61. Laumer S, Maier C, Gubler F. Chatbot Acceptance in Healthcare: Explaining User Adoption of Conversational Agents for Disease Diagnosis. In: Proceedings of the 27th European Conference on Information Systems (ECIS. 2019.

    Google Scholar 

  62. Berger NA, Savvides P, Koroukian SM, Kahana EF, Deimling GT, Rose JH, et al. Cancer in the Elderly. Trans Am Clin Clim Assoc. 2006;117:147–56.

    Google Scholar 

  63. Chen K, Lou VWQ. Measuring Senior Technology Acceptance: Development of a Brief, 14-Item Scale. Innov Aging. 2020;4(3):igaa16.

    Article  Google Scholar 

  64. Hess LM, Pohl G. Perspectives of Quality Care in Cancer Treatment: A Review of the Literature. Am Health Drug Benefits. 2013;6(6):321–9.

    PubMed  PubMed Central  Google Scholar 

  65. Milne-Ives M, de CC, Lim E, Shehadeh MH, de PN, Mole G, et al. The Effectiveness of Artificial Intelligence Conversational Agents in Health Care: Systematic Review. J Med Internet Res. 2020;22(10):e20346.

    Article  PubMed  PubMed Central  Google Scholar 

  66. Or CKL, Karsh BT. A Systematic Review of Patient Acceptance of Consumer Health Information Technology. J Am Med Inform Assoc. 2009;16(4):550–60.

    Article  PubMed  PubMed Central  Google Scholar 

  67. Holland LR, Walker R, Henney R, Cashion CE, Bradford NK. Adolescents and Young Adults with Cancer: Barriers in Access to Psychosocial Support. J Adolesc Young Adult Oncol. 2021;10(1):46–55.

    Article  PubMed  Google Scholar 

  68. Krouwel M, Jolly K, Greenfield S. Comparing Skype (video Calling) and in-Person Qualitative Interview Modes in a Study of People with Irritable Bowel Syndrome - an Exploratory Comparative Analysis. BMC Med Res Methodol. 2019;19(219):31783797.

    Google Scholar 

  69. Mayring P. Qualitative Content Analysis: Theoretical Background and Procedures. In: Bikner-Ahsbahs A, Knipping C, Presmeg N, editors. Approaches to Qualitative Research in Mathematics Education: Examples of Methodology and Methods. Dordrecht: Springer, Netherlands; 2015. p. 365–80 Advances in Mathematics Education.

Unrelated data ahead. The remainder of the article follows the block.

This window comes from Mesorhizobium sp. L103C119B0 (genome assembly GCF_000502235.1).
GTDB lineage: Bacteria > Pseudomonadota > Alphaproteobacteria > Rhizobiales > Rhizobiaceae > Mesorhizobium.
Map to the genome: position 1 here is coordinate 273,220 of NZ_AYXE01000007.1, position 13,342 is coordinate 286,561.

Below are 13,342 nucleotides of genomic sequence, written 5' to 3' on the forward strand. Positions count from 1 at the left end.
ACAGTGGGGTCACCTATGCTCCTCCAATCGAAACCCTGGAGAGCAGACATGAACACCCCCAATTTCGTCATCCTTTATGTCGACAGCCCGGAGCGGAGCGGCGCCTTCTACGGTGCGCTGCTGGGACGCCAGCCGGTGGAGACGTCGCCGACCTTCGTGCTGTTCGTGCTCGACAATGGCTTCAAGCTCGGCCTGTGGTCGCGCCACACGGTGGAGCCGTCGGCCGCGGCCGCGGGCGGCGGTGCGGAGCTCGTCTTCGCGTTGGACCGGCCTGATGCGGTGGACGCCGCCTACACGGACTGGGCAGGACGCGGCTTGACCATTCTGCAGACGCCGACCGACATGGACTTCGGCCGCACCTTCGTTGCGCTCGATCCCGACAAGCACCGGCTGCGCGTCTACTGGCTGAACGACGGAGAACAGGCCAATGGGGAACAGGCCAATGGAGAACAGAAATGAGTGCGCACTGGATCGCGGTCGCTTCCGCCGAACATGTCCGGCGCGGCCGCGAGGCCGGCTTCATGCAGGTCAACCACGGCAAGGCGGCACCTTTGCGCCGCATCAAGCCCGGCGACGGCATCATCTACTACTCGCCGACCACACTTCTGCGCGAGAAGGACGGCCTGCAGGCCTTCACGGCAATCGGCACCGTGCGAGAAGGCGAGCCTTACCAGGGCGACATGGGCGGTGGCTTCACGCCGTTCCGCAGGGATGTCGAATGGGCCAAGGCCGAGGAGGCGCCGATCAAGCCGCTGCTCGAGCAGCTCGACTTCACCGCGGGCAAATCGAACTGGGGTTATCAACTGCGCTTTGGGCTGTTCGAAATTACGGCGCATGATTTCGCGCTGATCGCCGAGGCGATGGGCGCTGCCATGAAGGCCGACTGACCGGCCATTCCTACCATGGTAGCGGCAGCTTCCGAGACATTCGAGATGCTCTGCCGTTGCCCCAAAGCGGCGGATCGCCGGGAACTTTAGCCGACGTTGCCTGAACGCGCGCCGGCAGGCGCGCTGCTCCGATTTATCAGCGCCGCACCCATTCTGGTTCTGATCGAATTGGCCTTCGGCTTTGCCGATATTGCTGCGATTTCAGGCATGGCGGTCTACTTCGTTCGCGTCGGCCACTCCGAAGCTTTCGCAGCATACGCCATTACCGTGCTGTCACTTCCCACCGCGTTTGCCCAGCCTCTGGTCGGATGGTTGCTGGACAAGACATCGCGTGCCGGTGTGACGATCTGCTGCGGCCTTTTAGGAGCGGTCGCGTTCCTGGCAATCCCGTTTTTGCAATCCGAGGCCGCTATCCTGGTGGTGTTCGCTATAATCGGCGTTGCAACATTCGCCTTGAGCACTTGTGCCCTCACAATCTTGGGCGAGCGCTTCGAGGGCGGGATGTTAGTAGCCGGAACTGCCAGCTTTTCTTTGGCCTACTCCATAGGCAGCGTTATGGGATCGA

Google Scholar 

  70. Schreier M. Qualitative Content Analysis in Practice. London: Sage; 2012.

    Google Scholar 

  71. Mayring P. Qualitative Inhaltsanalyse. In: Flick U, Kardoff Ev, Keupp H, Rosenstiel Lv, Wolff S (Hrsg.), editors. Handbuch qualitative Forschung: Grundlagen, Konzepte, Methoden und Anwendungen (S. 209-213). München: Beltz - Psychologie Verl. Union; 1991.

  72. Myers MD, Newman M. The Qualitative Interview in IS Research: Examining the Craft. Inf Organ. 2007;17(1):2–26.

    Article  Google Scholar 

  73. Bryman A. Social Research Methods. Oxford: Oxford University Press; 2016.

    Google Scholar 

  74. Guest G, Bunce A, Johnson L. How Many Interviews Are Enough? Field Methods. 2006;18(1):59–82.

    Article  Google Scholar 

  75. Reis L, Maier C, Mattke J, Weitzel T. Chatbots in Healthcare: Status Quo, Application Scenarios for Physicians and Patients and Future Directions. In: Proceedings of the 28th European Conference on Information Systems (ECIS. 2020.

    Google Scholar 

  76. Nadarzynski T, Miles O, Cowie A, Ridge D. Acceptability of artificial intelligence (AI)-led chatbot services in healthcare: A mixed-methods study. Digit Health. 2019;5:2055207619871808.

    PubMed  PubMed Central  Google Scholar 

  77. Maastro. Behandelwijzer Radiotherapie. 2021. Available from: Cited 1 May 2022.

  78. American Cancer Society. External radiation side effects worksheet. Available from: Cited 6 Aug 2022.

  79. Fitzpatrick KK, Darcy A, Vierhile M. Delivering Cognitive Behavior Therapy to Young Adults With Symptoms of Depression and Anxiety Using a Fully Automated Conversational Agent (Woebot): A Randomized Controlled Trial. JMIR Ment Health. 2017;4(2):e19.

    Article  PubMed  PubMed Central  Google Scholar 

  80. Saunders MNK, Lewis P, Thornhill A. Research Methods for Business Students. 8th ed. Harlow: Pearson Education Limited; 2019.

    Google Scholar 

  81. Strauss AL, Corbin JM. Basics of Qualitative Research: Techniques and Procedures for Developing Grounded Theory. 2nd ed. Thousand Oaks: Sage Publications; 1998.

    Google Scholar 

  82. Gruzd A, Staves K, Wilk A. Connected Scholars: Examining the Role of Social Media in Research Practices of Faculty Using the Utaut Model. Comput Hum Behav. 2012;28(6):2340–50.

    Article  Google Scholar 

  83. Creswell JW, Creswell JD. Research Design: Qualitative, Quantitative, and Mixed Methods Approaches. 5th ed. Thousand Oaks, California: Sage Publications; 2017.

    Google Scholar 

  84. Venkatesh V, Thong JYL, Xu X. Consumer Acceptance and Use of Information Technology: Extending the Unified Theory of Acceptance and Use of Technology. MIS Q. 2012;36(1):157–78.

    Article  Google Scholar 

  85. Oppenheimer DM, Meyvis T, Davidenko N. Instructional Manipulation Checks: Detecting Satisficing to Increase Statistical Power. J Exp Soc Psychol. 2009;45(4):867–72.

    Article  Google Scholar 

  86. Aggelidis VP, Chatzoglou PD. Using a Modified Technology Acceptance Model in Hospitals. Int J Med Inf. 2009;78(2):115–26.